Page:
Our students at Hapkido Hosinsul have all joined us for different reasons so we thought we’d share a few stories from them, giving you an insight into what makes them a martial artist.
Why did you start training with Hapkido Hosinsul?
I’d like to say it’s because I have always had an interest in martial arts and Hapkido but I’d be lying. It’s a long story, but I was in a situation a few years ago, before I started Hapkido, where for the first time ever, I felt threatened. I was in the UK at the time and was walking my dogs very early in the morning. I walked them every morning, in the dark, on my own for years and thought nothing of it. Until this one morning where I was walking across the fields and I saw a man, crouching down beside the hedge. He saw me and I saw him. And then he saw my dogs and got up and ran off. I have two German Shepherds and had never once questioned my safety or vulnerability. Until that morning.
We moved to Australia a few weeks later – unrelated it must be said! But it played on my mind and hated the feeling that some weirdo had knocked my confidence. But in a way I’m glad he did. It was, for me, a shot across the bows. It made me realise that I had no idea how to defend myself. So I looked into martial arts and came across Hapkido Hosinsul and haven’t looked back since!
How long have you trained for?
I started in 2011 and have trained pretty much non-stop! I saw these guys training in black uniforms, popped my head in to see what they were doing, and then went along to the next class. We train twice a week and Hapkido has very much become a part of my routine and a way of life for me.
What is the best thing about Hapkido Hosinsul?
The best thing about Hapkido? Or the best thing about Hapkido Hosinsul? They are two different questions! The best thing about Hapkido is that it is a practical, dynamic form of self-defence. There isn’t one way to do things. Warwick and Russ take into account our builds and our strength and adapt and evolve techniques so that they work for each of us. Also, there is no ego in Hapkido. It’s self-defence and ultimately if I’m ever confronted, I’m not going to take my fighting stance and threaten my attacker with some cool and impressive martial arts moves from our Pattern 9. I’ll likely kick him in the nuts and run. It’s not technically a technique we’d be graded on and you certainly don’t need to be a black belt to master that move. But it’s effective and quick and would let me get away. And that’s what Hapkido is all about to me.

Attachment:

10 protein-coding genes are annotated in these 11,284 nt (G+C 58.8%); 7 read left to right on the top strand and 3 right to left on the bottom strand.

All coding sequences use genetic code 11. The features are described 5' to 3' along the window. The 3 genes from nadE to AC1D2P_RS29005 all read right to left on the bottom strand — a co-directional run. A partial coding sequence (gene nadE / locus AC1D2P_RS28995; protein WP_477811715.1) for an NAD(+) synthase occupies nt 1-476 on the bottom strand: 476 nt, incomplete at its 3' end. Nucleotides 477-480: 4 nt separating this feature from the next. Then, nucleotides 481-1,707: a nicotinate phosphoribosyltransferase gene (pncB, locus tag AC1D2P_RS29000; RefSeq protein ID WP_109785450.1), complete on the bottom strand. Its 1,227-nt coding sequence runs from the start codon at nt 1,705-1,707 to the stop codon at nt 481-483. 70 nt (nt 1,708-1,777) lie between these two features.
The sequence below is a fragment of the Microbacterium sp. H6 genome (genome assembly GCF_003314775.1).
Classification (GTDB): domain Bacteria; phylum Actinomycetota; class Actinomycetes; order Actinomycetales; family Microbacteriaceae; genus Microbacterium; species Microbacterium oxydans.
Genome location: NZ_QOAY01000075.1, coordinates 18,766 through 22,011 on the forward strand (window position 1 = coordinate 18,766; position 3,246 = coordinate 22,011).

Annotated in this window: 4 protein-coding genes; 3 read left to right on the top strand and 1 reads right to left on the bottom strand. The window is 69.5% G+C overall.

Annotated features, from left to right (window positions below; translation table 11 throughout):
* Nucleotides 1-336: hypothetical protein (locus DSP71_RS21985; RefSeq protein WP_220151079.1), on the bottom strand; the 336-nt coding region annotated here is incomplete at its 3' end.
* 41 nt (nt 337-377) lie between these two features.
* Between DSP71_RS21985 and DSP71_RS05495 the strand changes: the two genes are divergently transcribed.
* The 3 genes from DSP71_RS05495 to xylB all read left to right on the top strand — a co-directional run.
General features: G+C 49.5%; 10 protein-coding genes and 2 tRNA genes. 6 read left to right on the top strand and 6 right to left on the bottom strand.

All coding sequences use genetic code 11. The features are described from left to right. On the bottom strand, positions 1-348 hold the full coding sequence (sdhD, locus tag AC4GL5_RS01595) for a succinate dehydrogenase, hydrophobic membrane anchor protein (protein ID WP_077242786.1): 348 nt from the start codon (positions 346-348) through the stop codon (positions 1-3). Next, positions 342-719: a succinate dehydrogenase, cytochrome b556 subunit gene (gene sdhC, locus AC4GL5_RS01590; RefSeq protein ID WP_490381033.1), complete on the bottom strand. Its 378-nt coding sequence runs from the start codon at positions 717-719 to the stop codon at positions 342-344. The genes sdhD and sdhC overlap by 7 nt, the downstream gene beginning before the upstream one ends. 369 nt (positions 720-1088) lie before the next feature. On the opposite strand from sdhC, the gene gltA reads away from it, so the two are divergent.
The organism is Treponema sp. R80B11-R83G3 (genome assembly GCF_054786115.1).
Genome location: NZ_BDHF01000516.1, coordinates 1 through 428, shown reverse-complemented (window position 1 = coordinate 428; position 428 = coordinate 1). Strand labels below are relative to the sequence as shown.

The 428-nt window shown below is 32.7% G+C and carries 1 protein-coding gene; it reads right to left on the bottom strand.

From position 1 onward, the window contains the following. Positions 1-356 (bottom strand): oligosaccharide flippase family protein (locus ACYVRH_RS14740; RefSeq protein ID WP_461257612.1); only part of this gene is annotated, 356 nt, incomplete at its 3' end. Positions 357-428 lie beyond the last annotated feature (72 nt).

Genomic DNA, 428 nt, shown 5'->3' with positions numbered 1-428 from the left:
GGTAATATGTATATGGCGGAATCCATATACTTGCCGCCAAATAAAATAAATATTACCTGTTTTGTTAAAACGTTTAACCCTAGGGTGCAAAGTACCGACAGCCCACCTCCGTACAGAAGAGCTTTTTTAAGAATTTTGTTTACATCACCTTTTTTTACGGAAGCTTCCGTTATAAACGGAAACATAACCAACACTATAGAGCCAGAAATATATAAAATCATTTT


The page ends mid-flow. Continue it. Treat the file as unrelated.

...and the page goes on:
And the best thing about Hapkido Hosinsul? They’re a fantastic team of people and between us we have a great deal of trust and respect for each other. We train together for 4 hours a week and I’m not sure you can spend that amount of time with a group of people year in, year out, without forming a strong bond.
And what is the worst thing?
That’s a tricky one because I genuinely love it. I’d have to say “Thursday mornings”. Russ takes our Wednesday classes and whether it’s his “5-minute-warmup” or Suicide Push-ups, Thursday mornings are probably the worst thing about Hapkido.
To someone who is thinking about trying it, what would you say to them?
I’d say come along and have a chat. Like any martial art, you need to make sure the classes and the instructors are going to fit with your expectations. And you won’t know until you meet us and see what we do. We won’t be offended if you come and try it and then decide it’s not right for you. We’d rather you did that than not even try it at all. That’s why the first two classes are free.